CB: This is a topic that I feel strongly about, the testing performed by cosmetic companies, among others, is brutal and I wanted to encourage people to buy cruelty free. I needed a design that would make them think about the torture they are supporting as they shop. From household cleaning supplies to cosmetics, skincare products, and the like, just by choosing certain brands you are contributing to needless suffering. But getting that message across was difficult. How do you stylishly portray a rabbit with chemical burns all over his body, a cat with electrodes shooting into his brain, or a primate hooked up to wires that purposely cause him pain? There is nothing stylish about these images. We had to come up with the right words to get this message across, paired up with animals that are widely used in testing labs worldwide. We asked around for ideas and were able to use one idea submitted to us by yourself (Shari Black Velvet) who came up with “Lives are Lost in Labs”, and for that we thank you. This bag also features a favorite quote of mine from Jeremy Bentham.

SBV: A lot of people don't think about the products they use being tested on animals. Lots of brands from cosmetics to toothpaste to soap and shampoo are tested on animals. What would you say to people that don't think about whether the products they use are tested on animals?
CB: A favorite quote of mine comes to mind here: “Think occasionally of the suffering of which you spare yourself the sight” - Albert Schweitzer. If you’re sincere about going cruelty free, then follow groups like the Leaping Bunny and PETA. Stay abreast of what company is doing what, you would be surprised at the wide range of products that are used to torment and torture animals. And don’t just boycott the product used for actual animal testing, best bet is to boycott the entire company if you really want to make a difference.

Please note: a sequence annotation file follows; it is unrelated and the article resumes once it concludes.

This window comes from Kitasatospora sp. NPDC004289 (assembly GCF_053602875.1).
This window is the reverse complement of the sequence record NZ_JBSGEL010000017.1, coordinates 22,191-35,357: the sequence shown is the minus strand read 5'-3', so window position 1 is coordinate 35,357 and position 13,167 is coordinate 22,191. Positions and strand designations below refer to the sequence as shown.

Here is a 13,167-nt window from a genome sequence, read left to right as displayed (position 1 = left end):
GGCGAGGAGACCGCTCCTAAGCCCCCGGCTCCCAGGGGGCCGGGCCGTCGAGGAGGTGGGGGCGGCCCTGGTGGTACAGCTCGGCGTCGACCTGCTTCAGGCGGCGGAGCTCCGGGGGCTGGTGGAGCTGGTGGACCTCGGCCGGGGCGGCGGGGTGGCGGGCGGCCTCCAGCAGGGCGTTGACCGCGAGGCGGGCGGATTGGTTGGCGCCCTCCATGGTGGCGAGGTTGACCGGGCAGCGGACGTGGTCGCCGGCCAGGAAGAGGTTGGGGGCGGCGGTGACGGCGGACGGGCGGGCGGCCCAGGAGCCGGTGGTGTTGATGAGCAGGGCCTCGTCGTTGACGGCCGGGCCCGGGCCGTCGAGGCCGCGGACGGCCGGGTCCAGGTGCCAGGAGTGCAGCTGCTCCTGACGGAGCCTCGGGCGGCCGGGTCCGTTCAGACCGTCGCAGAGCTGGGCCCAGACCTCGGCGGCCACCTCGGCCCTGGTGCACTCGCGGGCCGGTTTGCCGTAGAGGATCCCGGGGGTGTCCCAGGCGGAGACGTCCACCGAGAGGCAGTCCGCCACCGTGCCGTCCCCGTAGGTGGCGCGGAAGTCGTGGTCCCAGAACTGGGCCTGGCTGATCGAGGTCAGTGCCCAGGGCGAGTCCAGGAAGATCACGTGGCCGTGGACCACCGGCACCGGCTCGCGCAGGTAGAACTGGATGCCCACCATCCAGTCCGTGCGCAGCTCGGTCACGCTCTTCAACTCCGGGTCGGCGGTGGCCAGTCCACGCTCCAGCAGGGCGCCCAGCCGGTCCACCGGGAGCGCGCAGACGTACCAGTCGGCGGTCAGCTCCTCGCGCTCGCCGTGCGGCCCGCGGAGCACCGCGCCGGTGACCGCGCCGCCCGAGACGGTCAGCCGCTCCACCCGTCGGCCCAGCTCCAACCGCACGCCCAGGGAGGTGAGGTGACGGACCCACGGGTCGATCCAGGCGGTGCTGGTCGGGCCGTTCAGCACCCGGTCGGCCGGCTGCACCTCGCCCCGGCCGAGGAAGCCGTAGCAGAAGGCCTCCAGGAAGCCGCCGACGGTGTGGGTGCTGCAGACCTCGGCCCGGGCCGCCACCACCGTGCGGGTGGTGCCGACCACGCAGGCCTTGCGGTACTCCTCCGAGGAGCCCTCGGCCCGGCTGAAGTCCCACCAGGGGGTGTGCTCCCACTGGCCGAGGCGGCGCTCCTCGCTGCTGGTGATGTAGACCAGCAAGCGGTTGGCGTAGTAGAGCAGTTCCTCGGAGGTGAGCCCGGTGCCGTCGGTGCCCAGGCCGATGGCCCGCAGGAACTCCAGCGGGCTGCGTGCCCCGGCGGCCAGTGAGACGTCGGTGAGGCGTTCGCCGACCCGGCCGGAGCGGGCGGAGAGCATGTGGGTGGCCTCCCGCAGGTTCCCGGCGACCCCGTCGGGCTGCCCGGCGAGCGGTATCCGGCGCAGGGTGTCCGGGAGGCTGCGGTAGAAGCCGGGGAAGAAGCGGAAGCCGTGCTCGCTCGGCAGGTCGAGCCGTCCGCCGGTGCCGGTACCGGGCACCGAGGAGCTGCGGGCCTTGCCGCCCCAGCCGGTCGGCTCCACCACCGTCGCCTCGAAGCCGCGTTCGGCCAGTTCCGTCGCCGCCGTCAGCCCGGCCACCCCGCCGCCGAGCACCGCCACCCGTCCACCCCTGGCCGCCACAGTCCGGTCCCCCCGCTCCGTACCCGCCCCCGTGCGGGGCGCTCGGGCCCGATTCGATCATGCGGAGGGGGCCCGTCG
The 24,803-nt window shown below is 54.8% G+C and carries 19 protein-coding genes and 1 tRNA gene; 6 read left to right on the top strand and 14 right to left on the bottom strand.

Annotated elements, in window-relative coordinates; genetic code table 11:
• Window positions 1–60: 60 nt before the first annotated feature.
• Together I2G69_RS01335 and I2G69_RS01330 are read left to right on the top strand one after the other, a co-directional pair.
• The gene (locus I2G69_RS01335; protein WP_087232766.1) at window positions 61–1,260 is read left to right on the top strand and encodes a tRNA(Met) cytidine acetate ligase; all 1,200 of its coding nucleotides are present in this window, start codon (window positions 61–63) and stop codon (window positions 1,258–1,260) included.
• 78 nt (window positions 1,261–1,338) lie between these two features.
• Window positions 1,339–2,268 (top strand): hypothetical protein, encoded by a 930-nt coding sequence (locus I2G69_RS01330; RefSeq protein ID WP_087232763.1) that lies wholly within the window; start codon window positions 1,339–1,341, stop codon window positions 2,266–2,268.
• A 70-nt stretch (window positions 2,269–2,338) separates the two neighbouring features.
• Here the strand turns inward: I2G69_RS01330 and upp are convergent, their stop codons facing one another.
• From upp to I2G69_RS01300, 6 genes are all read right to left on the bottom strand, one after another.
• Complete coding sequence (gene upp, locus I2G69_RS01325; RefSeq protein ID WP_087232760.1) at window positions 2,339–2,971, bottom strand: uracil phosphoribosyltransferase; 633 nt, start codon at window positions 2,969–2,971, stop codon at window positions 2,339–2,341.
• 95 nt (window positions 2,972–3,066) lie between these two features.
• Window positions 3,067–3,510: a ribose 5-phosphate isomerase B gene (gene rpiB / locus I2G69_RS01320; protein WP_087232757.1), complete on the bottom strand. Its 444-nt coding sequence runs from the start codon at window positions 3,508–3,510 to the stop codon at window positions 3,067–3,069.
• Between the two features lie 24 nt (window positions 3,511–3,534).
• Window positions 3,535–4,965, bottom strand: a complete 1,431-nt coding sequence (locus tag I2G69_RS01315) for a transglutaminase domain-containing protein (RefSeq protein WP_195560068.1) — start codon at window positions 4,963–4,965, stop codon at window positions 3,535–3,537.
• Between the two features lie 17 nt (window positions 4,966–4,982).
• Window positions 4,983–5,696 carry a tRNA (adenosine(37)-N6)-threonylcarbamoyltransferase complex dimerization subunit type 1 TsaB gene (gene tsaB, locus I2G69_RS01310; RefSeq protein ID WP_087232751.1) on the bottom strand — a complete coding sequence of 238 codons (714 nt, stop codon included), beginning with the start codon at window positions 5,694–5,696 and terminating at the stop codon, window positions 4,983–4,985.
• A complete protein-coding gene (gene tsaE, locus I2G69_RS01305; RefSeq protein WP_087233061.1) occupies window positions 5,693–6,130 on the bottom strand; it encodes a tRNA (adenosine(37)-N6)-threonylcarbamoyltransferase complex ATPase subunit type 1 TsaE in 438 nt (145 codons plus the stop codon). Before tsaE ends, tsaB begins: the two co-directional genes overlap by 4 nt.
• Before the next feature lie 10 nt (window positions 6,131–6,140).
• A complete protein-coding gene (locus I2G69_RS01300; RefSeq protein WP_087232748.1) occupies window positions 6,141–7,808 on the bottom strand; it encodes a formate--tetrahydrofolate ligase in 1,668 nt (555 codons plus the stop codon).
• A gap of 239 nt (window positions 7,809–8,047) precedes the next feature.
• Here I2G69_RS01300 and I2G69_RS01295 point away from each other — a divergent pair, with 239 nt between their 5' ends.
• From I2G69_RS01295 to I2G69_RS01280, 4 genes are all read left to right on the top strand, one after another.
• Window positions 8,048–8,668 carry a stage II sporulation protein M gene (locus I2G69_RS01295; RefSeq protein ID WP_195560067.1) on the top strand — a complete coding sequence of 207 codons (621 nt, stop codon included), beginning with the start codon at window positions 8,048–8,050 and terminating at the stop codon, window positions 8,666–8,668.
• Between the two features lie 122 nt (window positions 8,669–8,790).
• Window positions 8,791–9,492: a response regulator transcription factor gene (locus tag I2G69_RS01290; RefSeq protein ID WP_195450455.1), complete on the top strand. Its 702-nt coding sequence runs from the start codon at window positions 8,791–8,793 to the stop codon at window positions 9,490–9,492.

SBV: You give certain charities such as Animals Asia and Don't Bully My Breed proceeds from the bags. How do you go about that? Do you wait until you have raised a certain amount before sending them the money?
CB: No we do not wait until we have a certain amount. Our monthly donations are based on our sales for the month. Obviously some months are better than others. We also contribute to random emergency cases throughout the year over and above our regular monthly donations.

SBV: Which is your most popular bag?
CB: Whips & Chains.

SBV: You have one design on one side of the bag and one on the other, so the owner can switch depending on what they want to say. The only slight bummer is that sometimes both together make the best message and people in the street can only see one. What are your thoughts on that?
CB: I think Ugly People is the best example of this, but I think the Ugly People image on the bag speaks volumes even without the front message being visible. Some designs, like Great Memories, just needed a little clarifying which is how the back message idea came about. The front message is for people who can process clever thoughts, the back is for those who need something blatantly pointed out to them. Take for instance, Whips & Chains...

SBV: How do you feel when you see leather bags - or bags made of other animal materials?
SB: The fur bags are disgusting, those designers should be ashamed of themselves such as Jimmy Choo and Burberry, but leather is rampant. Shoes, bags, coats. I don’t wear it myself, but I used to, like most of us. I feel there are plenty of awesome faux leather bags out there and wish brands like Susan Nicole would get more exposure in mainstream department stores. They look awesome and they are devoted to creating cruelty free designer bags.

SBV: Besides buying directly from your site, how can people get your bags? You've had stalls at some events such as Northwest Vegfest, right?
CB: I normally attend the Animal Rights Conference in America each year, and I would love to attend the World Conference in Luxembourg but it is not within my budget. When I cannot attend shows due to financial issues, I like to find a charitable organization that will be attending and partner up with them to sell a few bags. This allows Calico Dragon to have a presence at a show, and by splitting the sales prices with the charity they can earn a few hundred dollars for their cause as well. It’s a win-win situation!